First published: Summer 2021

Wesley Willis (1963–2003) was a firm fixture in Chicago’s outsider art and underground music scenes. Initially beloved by just the alternative, bohemian set, of late his work has become more widely appreciated by art and music fans alike. In particular, demand for his ballpoint drawings of Chicago has increased dramatically in recent years.

 


Portrait of the artist, c. 1992, photo: Carla Winterbottom

Born in 1963 in Chicago, Willis had an unsettled early life. His parents had a troubled relationship and were separated, and he and his siblings spent time in several foster homes. Willis found some stability in one particular home in Phoenix, Illinois, where he was raised by an “aunt” who was loving and supportive.

 

Area Skyline of Chicago, c. 1996, ballpoint pen and marker on board, approx. 41 x 28 in. / 104 x 71 cm

In his twenties – following an incident with his mother’s boyfriend who robbed and threatened him – Willis was diagnosed with schizophrenia. He began to hear voices in his head and had other maladies and tics, many of which contributed to the art and the music he went on to create in his too-short life. He had a savant-like memory and could recall all the buildings of his downtown Chicago neighbourhood – their history and other information – and draw them from any angle, with everything oriented correctly.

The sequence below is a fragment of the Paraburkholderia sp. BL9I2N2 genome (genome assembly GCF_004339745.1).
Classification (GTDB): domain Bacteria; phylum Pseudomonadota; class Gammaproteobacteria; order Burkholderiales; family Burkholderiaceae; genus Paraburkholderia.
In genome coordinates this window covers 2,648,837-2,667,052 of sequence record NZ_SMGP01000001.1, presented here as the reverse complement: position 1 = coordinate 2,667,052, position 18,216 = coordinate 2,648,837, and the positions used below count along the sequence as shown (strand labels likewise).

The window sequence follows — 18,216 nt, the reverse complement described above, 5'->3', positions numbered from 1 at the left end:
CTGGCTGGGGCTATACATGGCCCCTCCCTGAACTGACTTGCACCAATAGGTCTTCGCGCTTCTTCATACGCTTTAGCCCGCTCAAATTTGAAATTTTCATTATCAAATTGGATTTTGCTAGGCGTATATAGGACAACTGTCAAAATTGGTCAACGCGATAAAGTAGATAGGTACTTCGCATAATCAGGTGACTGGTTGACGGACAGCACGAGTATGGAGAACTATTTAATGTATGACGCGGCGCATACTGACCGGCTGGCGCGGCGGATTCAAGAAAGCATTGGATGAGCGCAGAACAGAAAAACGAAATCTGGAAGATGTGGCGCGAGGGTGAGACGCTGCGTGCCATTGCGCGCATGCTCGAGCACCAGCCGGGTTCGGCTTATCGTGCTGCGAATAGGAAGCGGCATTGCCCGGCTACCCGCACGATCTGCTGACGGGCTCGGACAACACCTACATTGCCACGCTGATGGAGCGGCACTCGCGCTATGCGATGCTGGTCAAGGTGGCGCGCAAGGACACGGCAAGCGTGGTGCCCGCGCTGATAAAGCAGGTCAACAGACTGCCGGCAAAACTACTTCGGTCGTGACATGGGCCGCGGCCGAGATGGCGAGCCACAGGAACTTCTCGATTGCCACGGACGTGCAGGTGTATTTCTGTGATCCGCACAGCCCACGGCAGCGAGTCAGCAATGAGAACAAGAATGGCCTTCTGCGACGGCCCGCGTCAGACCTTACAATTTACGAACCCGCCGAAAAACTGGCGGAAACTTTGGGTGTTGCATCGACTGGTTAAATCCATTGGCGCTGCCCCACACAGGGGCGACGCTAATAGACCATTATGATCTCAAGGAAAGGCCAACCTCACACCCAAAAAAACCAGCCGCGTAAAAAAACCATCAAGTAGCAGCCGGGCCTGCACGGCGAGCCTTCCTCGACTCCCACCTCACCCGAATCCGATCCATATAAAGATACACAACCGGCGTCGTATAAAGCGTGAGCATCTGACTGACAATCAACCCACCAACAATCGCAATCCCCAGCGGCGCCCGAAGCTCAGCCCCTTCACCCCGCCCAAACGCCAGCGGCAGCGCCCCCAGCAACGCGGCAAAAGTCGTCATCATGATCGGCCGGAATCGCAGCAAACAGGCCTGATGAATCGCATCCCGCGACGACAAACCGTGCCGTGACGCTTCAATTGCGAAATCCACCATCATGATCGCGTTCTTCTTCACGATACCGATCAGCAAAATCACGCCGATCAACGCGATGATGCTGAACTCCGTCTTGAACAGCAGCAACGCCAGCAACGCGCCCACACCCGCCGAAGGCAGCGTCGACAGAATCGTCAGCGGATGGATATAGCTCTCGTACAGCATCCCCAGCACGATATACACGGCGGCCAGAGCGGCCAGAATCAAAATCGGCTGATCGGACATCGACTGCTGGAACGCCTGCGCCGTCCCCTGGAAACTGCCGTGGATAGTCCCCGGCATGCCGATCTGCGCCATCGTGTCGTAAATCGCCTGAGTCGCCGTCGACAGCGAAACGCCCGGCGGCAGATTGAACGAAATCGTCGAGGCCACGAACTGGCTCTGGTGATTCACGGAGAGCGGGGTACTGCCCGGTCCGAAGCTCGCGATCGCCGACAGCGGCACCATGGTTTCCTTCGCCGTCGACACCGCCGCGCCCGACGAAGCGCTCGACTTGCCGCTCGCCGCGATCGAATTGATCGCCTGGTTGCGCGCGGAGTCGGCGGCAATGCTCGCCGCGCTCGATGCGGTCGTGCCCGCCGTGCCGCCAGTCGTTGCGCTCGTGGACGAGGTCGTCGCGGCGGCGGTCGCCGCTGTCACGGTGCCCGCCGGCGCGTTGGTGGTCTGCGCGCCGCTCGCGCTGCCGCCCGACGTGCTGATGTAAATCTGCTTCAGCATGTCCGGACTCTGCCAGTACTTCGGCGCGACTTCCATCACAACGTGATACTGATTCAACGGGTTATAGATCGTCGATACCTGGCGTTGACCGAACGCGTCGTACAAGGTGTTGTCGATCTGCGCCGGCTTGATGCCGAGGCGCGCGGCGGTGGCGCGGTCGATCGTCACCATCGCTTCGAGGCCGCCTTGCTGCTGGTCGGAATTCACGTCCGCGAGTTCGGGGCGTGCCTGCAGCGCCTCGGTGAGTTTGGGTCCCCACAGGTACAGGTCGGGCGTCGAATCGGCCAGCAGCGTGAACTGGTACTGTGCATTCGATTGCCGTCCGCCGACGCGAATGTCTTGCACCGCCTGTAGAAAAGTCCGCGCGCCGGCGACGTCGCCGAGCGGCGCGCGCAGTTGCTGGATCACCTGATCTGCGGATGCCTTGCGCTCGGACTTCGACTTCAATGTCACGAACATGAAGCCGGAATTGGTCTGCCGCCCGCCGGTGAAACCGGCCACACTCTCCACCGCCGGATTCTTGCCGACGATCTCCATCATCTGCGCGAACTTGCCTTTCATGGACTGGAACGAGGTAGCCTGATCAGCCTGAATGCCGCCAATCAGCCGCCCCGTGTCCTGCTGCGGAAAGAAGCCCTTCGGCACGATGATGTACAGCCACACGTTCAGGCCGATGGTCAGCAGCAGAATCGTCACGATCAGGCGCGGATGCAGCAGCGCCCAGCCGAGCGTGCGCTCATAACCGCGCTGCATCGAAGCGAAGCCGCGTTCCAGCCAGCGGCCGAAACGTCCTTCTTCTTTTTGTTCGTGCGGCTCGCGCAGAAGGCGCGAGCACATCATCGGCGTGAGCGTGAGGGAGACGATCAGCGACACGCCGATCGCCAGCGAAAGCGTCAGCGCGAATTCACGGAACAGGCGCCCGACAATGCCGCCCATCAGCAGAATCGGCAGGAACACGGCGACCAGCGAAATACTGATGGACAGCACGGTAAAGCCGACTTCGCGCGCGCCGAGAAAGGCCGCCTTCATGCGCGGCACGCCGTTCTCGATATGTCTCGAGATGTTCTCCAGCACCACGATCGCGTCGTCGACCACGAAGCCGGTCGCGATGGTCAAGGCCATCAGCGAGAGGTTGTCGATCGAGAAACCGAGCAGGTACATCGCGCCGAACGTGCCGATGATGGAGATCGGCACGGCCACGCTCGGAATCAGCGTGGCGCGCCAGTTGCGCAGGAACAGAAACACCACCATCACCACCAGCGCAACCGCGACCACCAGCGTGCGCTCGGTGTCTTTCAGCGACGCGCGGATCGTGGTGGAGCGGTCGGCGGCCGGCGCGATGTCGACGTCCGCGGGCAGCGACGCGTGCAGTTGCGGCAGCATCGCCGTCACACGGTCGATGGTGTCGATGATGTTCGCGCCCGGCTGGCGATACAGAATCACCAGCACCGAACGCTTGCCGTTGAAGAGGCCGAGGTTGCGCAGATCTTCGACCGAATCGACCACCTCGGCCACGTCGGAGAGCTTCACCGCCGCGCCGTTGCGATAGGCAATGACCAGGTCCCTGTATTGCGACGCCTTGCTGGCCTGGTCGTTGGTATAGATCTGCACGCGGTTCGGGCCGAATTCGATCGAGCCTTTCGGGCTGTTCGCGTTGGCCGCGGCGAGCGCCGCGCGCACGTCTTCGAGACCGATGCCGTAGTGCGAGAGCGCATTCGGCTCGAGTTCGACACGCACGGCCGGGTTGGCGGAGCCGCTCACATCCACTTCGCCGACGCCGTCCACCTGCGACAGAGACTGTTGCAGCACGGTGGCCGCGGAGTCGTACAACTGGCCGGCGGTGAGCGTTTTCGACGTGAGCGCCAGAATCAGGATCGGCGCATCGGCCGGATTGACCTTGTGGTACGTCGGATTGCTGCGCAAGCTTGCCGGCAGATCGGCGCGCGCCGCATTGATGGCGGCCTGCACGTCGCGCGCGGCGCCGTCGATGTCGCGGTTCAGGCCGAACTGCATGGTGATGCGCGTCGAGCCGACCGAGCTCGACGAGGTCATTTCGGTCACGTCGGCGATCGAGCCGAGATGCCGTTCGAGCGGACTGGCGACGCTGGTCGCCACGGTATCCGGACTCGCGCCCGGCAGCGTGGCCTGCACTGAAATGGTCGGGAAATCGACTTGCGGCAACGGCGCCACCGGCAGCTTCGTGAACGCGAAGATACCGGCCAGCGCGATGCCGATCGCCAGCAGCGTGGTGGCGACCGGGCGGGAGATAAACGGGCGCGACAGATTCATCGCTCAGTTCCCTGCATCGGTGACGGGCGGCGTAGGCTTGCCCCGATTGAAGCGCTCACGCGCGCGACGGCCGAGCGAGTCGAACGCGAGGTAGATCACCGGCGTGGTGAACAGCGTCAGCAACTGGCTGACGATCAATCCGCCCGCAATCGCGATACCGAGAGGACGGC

The Chicago Skyline, Wells, Wentworth 51st (McDonald's), c. 1990, ballpoint pen and marker on board, approx. 41 x 28 in. / 104 x 71 cm

He spent his days at the Illinois Institute of Technology (IIT). It was easy for him to get there as it was just a few blocks away from where he lived in the Robert Taylor Homes, the public housing project in the Bronzeville neighbourhood on the South Side of Chicago.

At 8.30 each morning, he would wait for art historian Rolf Achilles, or George Danforth, the former Dean of Architecture at IIT. They would get him a coffee and set him up in an office where he could draw, and later on use the Yamaha keyboard that they bought to keep him further engaged. 

by Aron Packer

 

This is an article extract; read the full article in Raw Vision #108.

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